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Mitt Romney said he wouldn’t accept an endorsement from Trump. Monday night, he did.

Romney in 2016 said Trump’s comments about the KKK, Muslims, Mexicans, and people with disabilities would have kept him from accepting his endorsement.

President-Elect Trump Holds Meetings At Trump Tower In New York Drew Angerer/Getty Images
Emily Stewart covers business and economics for Vox and writes the newsletter The Big Squeeze, examining the ways ordinary people are being squeezed under capitalism. Before joining Vox, she worked for TheStreet.

Mitt Romney happily accepted President Donald Trump’s endorsement of his run for a US Senate seat in Utah on Monday. Apparently, he’s gotten past the president’s comments about the KKK, Muslims, Mexicans, and people with disabilities from 2016 — comments that two years ago he said would make him reject Trump’s endorsements.

On Monday evening, Trump tweeted that he was backing Romney, the former Massachusetts governor and Republican candidate. Romney on Friday announced his plans to run for Senate in 2018 to take over retiring Sen. Orrin Hatch’s current seat. “He will make a great Senator and worthy successor to [Hatch], and has my full support and endorsement!” Trump wrote.

Romney responded with a grateful tweet of his own. “Thank you Mr. President for the support,” he wrote. “I hope that over the course of the campaign I also earn the support and endorsement of the people of Utah.”

Observers online were quick to point out that Romney’s thanks and endorsement acceptance is quite a turnaround, given that he was a prominent anti-Trump voice in the 2016 election. Romney conjectured that Trump was hiding a “bombshell of unusual size” in his tax returns and called him a “phony” and a “fraud.” He said Trump’s admiration of Russian President Vladimir Putin while calling former President George W. Bush a liar was a “twisted example of evil Trumping good.”

One part of Romney’s Monday endorsement acceptance sticks out the most: During the campaign, Romney said he would never have accepted Trump’s endorsement for his 2012 presidential bid had the former reality TV star publicly said the offensive things he did about the KKK, Muslims, Mexicans, and people with disabilities. Trump can’t un-say those things, and he’s certainly never apologized. But apparently, Romney’s over it.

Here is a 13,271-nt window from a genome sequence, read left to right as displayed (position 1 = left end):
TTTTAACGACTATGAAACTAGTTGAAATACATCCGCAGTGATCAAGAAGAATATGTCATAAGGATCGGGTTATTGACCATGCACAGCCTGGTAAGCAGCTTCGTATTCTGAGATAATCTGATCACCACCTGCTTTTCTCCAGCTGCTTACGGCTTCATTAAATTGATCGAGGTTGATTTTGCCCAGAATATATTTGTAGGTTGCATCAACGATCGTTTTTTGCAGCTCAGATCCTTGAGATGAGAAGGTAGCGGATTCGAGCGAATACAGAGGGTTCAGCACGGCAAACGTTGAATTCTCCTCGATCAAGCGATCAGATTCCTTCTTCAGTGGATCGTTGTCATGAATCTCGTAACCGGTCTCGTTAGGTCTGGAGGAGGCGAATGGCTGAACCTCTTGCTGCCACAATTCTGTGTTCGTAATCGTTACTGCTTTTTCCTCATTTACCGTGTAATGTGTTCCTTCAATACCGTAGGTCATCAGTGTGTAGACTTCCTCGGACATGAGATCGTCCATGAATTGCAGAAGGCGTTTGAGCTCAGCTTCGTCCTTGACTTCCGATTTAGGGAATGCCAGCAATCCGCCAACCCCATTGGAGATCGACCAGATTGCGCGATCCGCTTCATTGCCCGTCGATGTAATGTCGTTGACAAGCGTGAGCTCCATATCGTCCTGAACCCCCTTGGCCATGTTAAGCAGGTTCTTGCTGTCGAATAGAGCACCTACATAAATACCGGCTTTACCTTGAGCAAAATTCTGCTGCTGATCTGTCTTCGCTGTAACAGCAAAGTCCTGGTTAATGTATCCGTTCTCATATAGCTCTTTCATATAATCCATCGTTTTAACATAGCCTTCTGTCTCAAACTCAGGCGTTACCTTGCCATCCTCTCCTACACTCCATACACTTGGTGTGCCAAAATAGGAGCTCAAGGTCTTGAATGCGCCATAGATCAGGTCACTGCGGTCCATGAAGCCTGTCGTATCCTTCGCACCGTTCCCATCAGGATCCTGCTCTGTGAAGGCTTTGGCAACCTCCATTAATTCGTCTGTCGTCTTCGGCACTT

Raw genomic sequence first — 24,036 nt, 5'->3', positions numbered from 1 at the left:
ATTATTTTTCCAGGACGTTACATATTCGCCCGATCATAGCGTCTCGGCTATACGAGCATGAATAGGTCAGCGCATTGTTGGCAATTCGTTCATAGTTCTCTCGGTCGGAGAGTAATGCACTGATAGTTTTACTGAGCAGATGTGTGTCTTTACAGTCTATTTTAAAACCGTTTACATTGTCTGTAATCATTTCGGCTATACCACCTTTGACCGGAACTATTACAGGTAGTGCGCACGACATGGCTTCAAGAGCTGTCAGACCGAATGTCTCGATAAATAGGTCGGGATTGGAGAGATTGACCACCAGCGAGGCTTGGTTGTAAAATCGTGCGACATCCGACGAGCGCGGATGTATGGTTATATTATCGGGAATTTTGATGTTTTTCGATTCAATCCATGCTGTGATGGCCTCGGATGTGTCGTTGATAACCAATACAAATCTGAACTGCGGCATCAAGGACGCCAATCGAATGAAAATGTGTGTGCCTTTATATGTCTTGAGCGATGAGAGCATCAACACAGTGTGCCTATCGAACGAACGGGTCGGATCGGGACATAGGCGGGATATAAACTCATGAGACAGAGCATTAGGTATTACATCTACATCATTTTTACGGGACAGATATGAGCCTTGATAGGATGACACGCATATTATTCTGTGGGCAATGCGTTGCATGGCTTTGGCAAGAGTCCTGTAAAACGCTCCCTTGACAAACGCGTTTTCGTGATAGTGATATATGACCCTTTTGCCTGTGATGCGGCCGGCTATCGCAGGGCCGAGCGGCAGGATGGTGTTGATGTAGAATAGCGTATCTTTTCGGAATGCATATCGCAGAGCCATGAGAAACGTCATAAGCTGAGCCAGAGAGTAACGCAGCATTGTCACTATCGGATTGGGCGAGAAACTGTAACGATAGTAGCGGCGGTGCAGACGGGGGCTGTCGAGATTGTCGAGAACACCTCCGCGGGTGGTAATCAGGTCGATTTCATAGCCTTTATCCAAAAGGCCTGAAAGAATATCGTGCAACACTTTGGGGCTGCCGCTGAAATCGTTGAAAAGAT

When Romney tweeted about Trump’s 2012 endorsement on March 3, 2016, Trump had refused to denounce the Ku Klux Klan or disavow his recent endorsement from former Klansman David Duke. He had called for a “total and complete shutdown” of Muslims entering the United States, derided Mexicans as criminals and rapists, and mocked a reporter with a disability at a campaign stop.

Since the start of 2018 alone, Trump has reportedly derided countries populated by black and Latino people as “shithole” countries; praised Rob Porter, the former aide accused of domestic abuse by three women; and blamed a Florida school shooting on the Russia investigation.

Last year, he also endorsed accused child molester Roy Moore in his Senate run in Alabama and said both sides were to blame for violence that erupted at neo-Nazi protests in Charlottesville, Virginia.

Romney accepted Trump’s endorsement anyway — and it’s not clear that he needs it. Utah is a deeply red state, and Romney’s prospects are good. Moreover, Trump isn’t particularly popular there: He received less than 50 percent of Utah’s vote in 2016.

That Romney has softened his tone on Trump is not entirely surprising. After the 2016 election, he met with Trump while he was under consideration for the secretary of state job. And as Vox’s Tara Golshan recently pointed out, it has been rumored that Romney will tone down his rhetoric against the administration.

“Mitt Romney understands something about President Trump: Trump is 100 percent transactional and not relational ... As a business person he understands the nature of being transactional,” Boyd Matheson, who was formerly Sen. Mike Lee’s (R-UT) chief of staff, told Golshan. People shouldn’t expect a “Romney–Trump cage match,” he added.

But maybe not a lovefest, either.